On the morning of October 1, I woke up in an unfamiliar bed at my friend’s house in Southern Phoenix. A few day’s worth of clothes were next to me in a suitcase. Some of my essentials were locked in my car in front of the house. My books and other goods were in a storage facility in Central Phoenix. The downstairs stirred as my friend got her kids ready for daycare. I looked around and took in my surroundings and my new life: limbo.
The morning of February 6, I had settled into work and the daily routine (breakfast, checking email) when I got an instant message from the director of organizational development. I locked my computer and went up to the corporate office to see her.
Upon seeing me, she stood up and went toward the conference room. A packet in her hand included paperwork, the visible page having the word “termination.” It was my worst fear come true. We sat down and she ran down a list of reasons for the layoff, the transition and next steps. I nodded and listened intently, but my head was elsewhere: what would happen now?
I knew that I would not be at that job forever; in fact, I was surprised that I lasted as long as I did. For all the kudos I got for my work and performance as a writer over the years, I always felt that I was under-qualified, an impostor that would be found out. Never mind my unfounded neurotic-ism; I never felt that I would last long at any job. I had that conference room layoff talk 8 years prior: the same dour tone; cold-blue, vacant room that felt a mile long; and feelings of helplessness that draped over the proceedings.
I told her that this could be my chance at a new opportunity, and she replied that it was probably a blessing in disguise. I’m not sure if my fear registered on my face, nor my numb brain. As we parted ways, I wondered if being adrift would be indeed for the best. My first thought was to tell my intern writer about the change, that I would be leaving her to finish out the semester. She was stunned and upset; this surprised me. I then broke the news to my co-workers, and they were at least able to act shocked. As I gathered the last of my things and attempted to pull my files off my work computer, but I was locked out. That was it.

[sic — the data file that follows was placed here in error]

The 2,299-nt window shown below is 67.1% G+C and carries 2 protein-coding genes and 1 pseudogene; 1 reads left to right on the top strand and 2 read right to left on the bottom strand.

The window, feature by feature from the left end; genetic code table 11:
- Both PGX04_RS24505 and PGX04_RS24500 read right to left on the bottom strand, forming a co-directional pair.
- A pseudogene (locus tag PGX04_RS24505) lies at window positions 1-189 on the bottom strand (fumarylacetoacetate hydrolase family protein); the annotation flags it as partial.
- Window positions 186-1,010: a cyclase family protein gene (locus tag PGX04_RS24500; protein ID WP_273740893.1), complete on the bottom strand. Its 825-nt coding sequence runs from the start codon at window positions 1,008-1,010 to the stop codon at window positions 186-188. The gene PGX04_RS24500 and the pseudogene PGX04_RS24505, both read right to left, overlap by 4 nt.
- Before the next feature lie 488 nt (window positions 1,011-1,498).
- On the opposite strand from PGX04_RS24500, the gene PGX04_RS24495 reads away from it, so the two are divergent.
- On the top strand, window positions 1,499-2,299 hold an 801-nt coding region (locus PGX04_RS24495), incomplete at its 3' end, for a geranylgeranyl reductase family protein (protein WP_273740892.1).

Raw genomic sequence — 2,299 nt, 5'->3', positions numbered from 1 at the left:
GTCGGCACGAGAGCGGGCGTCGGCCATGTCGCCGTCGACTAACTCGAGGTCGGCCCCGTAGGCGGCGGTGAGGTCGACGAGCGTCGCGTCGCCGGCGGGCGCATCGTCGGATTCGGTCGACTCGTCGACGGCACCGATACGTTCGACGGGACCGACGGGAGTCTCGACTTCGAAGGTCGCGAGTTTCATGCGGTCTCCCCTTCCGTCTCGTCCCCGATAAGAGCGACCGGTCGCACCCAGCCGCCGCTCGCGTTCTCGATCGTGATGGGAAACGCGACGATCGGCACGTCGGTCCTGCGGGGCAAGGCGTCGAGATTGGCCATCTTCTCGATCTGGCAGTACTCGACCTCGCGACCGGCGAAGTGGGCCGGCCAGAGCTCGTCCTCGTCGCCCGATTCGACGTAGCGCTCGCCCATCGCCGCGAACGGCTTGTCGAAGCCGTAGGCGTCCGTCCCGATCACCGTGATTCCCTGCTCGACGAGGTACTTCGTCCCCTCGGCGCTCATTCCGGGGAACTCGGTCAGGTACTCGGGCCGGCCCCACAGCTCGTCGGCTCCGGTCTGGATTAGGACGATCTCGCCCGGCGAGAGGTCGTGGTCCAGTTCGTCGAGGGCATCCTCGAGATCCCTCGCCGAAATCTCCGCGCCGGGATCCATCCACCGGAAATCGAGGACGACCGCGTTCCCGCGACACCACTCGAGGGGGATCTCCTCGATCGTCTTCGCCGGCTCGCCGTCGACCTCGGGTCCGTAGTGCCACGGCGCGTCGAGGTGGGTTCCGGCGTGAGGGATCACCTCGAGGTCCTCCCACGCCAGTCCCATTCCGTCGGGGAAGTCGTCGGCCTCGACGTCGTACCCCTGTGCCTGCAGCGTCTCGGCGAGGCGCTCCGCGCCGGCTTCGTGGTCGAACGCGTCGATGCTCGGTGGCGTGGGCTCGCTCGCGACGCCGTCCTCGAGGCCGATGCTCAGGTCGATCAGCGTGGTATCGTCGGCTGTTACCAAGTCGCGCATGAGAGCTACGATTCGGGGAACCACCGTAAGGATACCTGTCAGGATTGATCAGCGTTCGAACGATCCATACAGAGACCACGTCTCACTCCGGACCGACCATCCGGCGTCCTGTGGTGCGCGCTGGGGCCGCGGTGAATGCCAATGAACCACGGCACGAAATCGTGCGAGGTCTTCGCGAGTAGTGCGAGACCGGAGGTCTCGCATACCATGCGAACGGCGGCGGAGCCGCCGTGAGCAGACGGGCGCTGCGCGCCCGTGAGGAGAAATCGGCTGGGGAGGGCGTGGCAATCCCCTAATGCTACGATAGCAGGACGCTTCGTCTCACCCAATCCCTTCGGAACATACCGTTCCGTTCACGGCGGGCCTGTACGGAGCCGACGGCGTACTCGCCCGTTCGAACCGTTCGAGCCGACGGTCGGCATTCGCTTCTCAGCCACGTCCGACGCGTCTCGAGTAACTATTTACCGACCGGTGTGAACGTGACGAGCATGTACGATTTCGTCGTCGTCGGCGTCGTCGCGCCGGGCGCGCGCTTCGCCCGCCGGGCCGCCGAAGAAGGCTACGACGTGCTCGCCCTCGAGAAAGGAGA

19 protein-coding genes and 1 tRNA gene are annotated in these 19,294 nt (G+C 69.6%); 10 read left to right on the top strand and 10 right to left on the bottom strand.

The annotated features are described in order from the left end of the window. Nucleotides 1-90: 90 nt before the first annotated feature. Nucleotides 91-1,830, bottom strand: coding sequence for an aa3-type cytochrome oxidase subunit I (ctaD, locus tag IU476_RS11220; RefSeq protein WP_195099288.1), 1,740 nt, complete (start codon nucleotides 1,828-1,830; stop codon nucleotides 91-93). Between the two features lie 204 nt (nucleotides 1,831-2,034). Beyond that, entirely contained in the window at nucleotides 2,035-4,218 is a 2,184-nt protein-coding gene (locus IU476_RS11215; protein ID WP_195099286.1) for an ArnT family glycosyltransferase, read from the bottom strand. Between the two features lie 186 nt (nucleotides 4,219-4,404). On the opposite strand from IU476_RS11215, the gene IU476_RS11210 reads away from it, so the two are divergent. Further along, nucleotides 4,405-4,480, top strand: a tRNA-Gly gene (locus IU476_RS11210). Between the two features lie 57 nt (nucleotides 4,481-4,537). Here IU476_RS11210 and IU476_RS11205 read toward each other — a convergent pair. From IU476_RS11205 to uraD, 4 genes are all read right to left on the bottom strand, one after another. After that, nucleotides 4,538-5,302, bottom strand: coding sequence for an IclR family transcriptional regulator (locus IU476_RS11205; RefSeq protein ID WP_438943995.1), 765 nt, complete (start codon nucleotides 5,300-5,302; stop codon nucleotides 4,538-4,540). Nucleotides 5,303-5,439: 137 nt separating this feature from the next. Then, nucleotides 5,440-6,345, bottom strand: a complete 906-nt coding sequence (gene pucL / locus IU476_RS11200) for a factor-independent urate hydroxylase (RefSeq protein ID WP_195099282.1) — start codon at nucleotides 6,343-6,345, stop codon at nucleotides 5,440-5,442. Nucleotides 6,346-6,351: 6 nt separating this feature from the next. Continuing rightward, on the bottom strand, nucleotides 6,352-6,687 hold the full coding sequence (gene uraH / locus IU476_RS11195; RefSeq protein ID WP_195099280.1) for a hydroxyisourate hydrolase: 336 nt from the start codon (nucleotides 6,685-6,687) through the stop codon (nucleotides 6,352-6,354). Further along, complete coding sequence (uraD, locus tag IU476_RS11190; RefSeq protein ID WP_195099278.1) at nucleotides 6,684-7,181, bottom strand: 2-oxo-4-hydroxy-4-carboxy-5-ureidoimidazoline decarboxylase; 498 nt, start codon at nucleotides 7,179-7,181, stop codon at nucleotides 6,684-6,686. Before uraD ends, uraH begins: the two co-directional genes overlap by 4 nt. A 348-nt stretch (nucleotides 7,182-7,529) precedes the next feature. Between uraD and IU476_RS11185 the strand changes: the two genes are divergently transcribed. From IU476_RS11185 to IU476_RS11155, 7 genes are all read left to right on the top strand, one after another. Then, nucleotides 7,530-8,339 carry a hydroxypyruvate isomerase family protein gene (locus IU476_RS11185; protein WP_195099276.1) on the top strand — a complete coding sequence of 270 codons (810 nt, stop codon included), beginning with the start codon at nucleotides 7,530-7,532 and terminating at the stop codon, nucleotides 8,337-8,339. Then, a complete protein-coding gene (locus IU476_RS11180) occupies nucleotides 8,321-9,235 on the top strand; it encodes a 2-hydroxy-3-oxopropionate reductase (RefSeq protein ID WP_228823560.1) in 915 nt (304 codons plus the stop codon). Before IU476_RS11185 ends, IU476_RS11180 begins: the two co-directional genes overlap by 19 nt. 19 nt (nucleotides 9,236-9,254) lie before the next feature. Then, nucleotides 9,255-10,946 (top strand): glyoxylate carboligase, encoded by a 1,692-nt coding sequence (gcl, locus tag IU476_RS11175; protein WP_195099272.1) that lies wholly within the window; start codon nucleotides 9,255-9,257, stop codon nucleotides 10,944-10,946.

Now fending for myself, I had an new opportunity: a chance for a new beginning somewhere else. No longer bound to Phoenix, I threw myself into the job search like never before. I added career websites to my RSS feed, flooded recruiters with resumes and cover letters, and monitored my LinkedIn profile like a hawk, looking in the area for opportunities. I was also introduced to the world of government assistance, filing for unemployment, food stamps and job-seeking help. I familiarized myself with paying for my own health insurance, as the COBRA plan my former employer offered was expensive. (Seriously, COBRA is a damn racket.)
But then in a conversation with my mom, she noted that I was not tethered to the Valley of the Sun; after selling my house last year, I could go anywhere–a plus because I hated Phoenix’s heat and general hillbillyness. My potential destination was akin to throwing a dart at a map of the United States: San Francisco; Portland, Oregon; Chicago; New York City; Washington, D.C. I had phone interviews on a weekly basis. (There was one, perhaps two weeks in my 8-month hiatus that went by without some sort of job screen.) I felt that I would be on the move soon.
Weeks out of work soon turned into months. I found myself wondering whether employers knew of my insecurities and put my resume in the reject piles. (Answer: yes.) Now in a daily routine of job hunting, I balanced my time and sanity with grad school homework, creative writing, and leaving the house once a day to avoid going stir-crazy. I reconnected with friends of friends, played pub trivia weekly, and did the occasional improv show. Meanwhile, my family checked in on me regularly, there for my venting and money worries.
My choices for new cities narrowed down to San Francisco and Chicago, with some sprinklings of NYC. Several of my Phoenix friends had moved to the Bay Area, and I thought about following them. Between March and September, I flew out there four times for interviews and job fairs, each time thinking I would work my gumption and interview skills into a new position. A session with a medium brought up the theme of transition coloring the next year for me. Meanwhile, I entertained the idea of moving back to Chicago, hesitant about how life would be picking up the pieces and reconnecting with family and friends. I made three trips home during the unemployment period for interviews and job fairs, and I hoped that my pluckiness and gosh-golly work ethic would get me employed.